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HIV-1 Vpr drives a tissue residency-like phenotype during selective infection of resting memory T cells

Reuschl, Ann-Kathrin; Mesner, Dejan; Shivkumar, Maitreyi; Whelan, Matthew VX; Pallett, Laura J; Guerra-Assunção, José Afonso; Madansein, Rajhmun; ... Jolly, Clare; + view all (2022) HIV-1 Vpr drives a tissue residency-like phenotype during selective infection of resting memory T cells. Cell Reports , 39 (2) , Article 110650. 10.1016/j.celrep.2022.110650. Green open access

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Abstract

HIV-1 replicates in CD4+ T cells, leading to AIDS. Determining how HIV-1 shapes its niche to create a permissive environment is central to informing efforts to limit pathogenesis, disturb reservoirs, and achieve a cure. A key roadblock in understanding HIV-T cell interactions is the requirement to activate T cells in vitro to make them permissive to infection. This dramatically alters T cell biology and virus-host interactions. Here we show that HIV-1 cell-to-cell spread permits efficient, productive infection of resting memory T cells without prior activation. Strikingly, we find that HIV-1 infection primes resting T cells to gain characteristics of tissue-resident memory T cells (TRM), including upregulating key surface markers and the transcription factor Blimp-1 and inducing a transcriptional program overlapping the core TRM transcriptional signature. This reprogramming is driven by Vpr and requires Vpr packaging into virions and manipulation of STAT5. Thus, HIV-1 reprograms resting T cells, with implications for viral replication and persistence.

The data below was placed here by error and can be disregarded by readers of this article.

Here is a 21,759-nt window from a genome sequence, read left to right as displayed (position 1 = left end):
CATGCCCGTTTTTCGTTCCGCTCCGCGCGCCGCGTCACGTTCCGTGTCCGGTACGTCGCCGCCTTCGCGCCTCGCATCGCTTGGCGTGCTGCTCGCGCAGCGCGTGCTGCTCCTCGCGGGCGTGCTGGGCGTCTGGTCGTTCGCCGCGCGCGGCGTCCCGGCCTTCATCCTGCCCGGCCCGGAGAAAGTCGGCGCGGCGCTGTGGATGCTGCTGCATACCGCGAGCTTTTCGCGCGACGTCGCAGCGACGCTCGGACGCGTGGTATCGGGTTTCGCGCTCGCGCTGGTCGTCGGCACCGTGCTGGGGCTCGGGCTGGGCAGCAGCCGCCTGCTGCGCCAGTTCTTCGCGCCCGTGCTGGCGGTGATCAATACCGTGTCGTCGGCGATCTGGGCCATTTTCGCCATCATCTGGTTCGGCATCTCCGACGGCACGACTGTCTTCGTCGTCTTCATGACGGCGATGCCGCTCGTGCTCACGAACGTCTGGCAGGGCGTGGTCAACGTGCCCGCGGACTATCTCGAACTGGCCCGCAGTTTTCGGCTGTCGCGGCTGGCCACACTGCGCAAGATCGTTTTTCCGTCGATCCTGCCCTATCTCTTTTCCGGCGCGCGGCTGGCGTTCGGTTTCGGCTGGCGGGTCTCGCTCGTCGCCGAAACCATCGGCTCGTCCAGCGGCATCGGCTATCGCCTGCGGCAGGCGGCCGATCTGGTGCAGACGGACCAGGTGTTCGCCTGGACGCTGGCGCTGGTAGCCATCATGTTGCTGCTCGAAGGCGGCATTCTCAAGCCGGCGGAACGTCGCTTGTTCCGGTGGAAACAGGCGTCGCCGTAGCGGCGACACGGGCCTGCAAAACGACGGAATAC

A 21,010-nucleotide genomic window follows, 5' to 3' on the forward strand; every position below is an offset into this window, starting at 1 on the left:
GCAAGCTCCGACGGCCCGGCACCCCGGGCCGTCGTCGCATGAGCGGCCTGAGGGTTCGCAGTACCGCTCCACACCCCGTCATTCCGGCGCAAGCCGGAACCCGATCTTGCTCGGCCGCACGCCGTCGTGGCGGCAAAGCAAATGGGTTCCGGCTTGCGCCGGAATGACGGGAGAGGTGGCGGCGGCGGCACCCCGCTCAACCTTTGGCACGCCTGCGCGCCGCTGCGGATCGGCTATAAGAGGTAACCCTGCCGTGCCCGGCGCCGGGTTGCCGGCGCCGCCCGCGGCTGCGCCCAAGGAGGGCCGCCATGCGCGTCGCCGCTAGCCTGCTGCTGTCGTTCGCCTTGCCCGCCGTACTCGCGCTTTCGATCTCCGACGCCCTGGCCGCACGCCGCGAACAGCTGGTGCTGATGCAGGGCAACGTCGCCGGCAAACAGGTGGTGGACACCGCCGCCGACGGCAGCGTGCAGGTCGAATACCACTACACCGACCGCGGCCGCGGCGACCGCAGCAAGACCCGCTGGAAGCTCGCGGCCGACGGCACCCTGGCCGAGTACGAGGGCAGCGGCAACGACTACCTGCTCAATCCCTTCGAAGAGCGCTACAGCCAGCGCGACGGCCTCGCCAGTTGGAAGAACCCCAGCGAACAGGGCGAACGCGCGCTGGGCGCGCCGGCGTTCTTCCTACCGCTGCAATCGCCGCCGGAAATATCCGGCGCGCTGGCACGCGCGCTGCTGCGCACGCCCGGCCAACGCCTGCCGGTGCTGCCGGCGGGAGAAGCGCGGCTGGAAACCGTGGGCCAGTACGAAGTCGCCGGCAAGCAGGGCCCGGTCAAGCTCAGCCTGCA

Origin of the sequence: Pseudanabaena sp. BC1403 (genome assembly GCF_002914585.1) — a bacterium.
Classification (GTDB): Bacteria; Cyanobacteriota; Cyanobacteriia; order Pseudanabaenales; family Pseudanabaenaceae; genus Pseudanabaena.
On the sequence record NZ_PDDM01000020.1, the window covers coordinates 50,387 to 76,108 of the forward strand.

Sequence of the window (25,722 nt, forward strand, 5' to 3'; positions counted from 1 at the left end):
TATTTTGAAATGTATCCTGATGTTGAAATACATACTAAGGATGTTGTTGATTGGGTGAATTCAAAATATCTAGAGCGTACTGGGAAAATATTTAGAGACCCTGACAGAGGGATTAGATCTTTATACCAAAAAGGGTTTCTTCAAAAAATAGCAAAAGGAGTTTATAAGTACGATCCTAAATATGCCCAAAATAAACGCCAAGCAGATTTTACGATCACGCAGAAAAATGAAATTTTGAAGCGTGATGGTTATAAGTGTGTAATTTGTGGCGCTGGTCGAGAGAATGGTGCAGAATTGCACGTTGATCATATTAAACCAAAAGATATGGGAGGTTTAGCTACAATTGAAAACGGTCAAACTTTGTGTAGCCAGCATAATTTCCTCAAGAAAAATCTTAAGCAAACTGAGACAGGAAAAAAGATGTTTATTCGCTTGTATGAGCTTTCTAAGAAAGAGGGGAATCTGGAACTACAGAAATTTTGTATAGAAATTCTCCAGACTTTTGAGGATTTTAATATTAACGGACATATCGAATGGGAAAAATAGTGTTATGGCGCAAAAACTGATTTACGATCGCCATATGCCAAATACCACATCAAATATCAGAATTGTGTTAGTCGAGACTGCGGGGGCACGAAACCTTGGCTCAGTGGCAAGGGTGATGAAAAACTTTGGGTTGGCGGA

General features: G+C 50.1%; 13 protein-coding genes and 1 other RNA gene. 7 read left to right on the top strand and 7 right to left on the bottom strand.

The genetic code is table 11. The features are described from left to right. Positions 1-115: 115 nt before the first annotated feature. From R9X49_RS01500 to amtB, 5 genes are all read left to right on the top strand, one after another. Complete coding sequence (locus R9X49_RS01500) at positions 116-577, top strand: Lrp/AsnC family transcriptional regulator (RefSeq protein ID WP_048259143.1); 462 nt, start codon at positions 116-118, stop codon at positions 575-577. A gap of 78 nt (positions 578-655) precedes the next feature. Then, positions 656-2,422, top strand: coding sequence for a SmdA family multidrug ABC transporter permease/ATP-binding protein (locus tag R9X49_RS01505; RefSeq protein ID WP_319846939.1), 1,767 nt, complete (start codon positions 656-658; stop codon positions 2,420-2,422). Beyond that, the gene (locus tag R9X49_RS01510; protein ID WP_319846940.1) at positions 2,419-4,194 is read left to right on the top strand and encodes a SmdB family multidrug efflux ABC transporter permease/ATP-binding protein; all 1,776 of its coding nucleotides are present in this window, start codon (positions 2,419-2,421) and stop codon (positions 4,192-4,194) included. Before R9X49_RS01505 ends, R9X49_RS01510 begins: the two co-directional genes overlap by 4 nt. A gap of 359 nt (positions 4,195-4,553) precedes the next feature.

Type: Article
Title: HIV-1 Vpr drives a tissue residency-like phenotype during selective infection of resting memory T cells
Location: United States
Open access status: An open access version is available from UCL Discovery
DOI: 10.1016/j.celrep.2022.110650
Publisher version: https://doi.org/10.1016/j.celrep.2022.110650
Language: English
Additional information: Copyright © 2022 The Author(s). This is an open access article under the CC BY license (http://creativecommons.org/licenses/by/4.0/).
Keywords: HIV-1, Vpr, resting memory T cell, cell-cell, tissue residency, permissivity, transcriptional reprogramming
UCL classification: UCL > Provost and Vice Provost Offices > School of Life and Medical Sciences > Faculty of Medical Sciences
UCL > Provost and Vice Provost Offices > School of Life and Medical Sciences > Faculty of Medical Sciences > Div of Infection and Immunity
UCL > Provost and Vice Provost Offices > School of Life and Medical Sciences
UCL
URI: https://discovery.ucl.ac.uk/id/eprint/10147009
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